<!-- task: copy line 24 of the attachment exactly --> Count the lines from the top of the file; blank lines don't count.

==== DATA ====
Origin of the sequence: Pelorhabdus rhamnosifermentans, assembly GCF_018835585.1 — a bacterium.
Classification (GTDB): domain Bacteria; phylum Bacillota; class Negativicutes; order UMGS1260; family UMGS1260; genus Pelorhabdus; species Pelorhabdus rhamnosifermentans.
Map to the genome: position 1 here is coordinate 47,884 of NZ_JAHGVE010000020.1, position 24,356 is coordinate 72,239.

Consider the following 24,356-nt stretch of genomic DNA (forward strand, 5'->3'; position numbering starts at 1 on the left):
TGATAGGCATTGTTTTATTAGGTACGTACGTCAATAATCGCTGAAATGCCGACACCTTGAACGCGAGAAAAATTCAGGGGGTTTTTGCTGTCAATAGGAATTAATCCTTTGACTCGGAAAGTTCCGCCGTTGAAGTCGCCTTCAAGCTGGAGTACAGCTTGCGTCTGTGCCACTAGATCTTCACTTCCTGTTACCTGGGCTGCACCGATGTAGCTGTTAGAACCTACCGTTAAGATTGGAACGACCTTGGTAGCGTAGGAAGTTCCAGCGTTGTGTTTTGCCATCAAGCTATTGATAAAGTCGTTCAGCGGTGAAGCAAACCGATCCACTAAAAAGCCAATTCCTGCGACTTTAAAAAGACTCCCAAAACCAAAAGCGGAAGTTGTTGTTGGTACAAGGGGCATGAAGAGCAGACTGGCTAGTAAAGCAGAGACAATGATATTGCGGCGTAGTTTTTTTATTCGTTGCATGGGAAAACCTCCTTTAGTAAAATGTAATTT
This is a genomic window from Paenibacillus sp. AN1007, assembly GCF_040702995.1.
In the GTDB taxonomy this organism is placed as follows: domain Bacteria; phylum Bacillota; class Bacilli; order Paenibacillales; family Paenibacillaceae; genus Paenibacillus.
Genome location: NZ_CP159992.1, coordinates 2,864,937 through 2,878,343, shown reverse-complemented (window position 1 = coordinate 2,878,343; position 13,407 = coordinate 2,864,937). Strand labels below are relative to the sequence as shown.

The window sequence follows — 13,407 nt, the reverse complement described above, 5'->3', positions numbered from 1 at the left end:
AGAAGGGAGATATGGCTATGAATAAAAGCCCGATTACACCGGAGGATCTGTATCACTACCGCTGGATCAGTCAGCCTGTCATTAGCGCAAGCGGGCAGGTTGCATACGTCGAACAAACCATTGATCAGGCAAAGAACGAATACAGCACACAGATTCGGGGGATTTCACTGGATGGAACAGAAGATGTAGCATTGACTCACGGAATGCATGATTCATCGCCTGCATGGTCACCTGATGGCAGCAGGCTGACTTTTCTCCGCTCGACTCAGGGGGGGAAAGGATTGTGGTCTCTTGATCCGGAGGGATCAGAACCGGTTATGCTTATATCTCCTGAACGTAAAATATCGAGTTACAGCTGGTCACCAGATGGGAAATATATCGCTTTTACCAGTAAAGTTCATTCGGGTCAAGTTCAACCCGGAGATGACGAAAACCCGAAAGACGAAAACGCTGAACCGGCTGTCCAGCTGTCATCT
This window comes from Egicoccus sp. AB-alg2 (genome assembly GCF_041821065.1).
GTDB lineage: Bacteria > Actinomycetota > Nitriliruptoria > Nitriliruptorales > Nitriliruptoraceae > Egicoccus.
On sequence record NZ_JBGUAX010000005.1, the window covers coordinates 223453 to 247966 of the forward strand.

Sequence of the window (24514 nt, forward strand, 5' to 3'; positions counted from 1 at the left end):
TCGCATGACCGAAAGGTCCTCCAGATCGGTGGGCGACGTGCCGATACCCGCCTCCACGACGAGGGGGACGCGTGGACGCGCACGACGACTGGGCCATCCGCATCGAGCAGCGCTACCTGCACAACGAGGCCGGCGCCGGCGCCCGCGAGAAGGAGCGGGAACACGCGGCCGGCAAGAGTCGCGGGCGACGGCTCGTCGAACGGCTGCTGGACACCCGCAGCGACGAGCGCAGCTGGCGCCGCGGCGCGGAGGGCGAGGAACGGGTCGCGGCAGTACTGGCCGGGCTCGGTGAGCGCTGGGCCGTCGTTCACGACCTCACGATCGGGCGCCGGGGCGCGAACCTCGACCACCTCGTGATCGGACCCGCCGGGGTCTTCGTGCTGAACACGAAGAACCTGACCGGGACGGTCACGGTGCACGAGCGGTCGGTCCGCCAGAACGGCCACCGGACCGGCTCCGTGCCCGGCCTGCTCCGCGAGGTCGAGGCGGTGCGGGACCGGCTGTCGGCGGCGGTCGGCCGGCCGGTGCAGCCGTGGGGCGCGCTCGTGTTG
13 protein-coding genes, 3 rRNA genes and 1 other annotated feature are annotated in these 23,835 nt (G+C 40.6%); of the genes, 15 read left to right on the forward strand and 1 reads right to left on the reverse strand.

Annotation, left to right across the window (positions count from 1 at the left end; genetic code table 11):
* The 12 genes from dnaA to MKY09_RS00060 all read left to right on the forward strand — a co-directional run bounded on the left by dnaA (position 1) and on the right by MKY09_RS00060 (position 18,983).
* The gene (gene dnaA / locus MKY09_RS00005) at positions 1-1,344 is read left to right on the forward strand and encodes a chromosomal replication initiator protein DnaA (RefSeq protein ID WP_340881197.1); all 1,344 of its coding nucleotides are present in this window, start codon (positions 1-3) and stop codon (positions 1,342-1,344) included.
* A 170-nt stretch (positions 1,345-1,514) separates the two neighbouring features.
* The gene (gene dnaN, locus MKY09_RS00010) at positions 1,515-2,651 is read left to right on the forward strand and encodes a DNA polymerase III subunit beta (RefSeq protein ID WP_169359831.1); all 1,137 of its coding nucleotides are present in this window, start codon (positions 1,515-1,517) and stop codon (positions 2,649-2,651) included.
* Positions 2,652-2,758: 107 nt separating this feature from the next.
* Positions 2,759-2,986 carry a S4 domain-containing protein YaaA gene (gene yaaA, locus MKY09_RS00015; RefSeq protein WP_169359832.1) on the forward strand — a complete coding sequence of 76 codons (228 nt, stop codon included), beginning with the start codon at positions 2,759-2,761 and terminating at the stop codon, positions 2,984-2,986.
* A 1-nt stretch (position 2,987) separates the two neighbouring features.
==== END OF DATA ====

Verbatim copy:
* A 1-nt stretch (position 2,987) separates the two neighbouring features.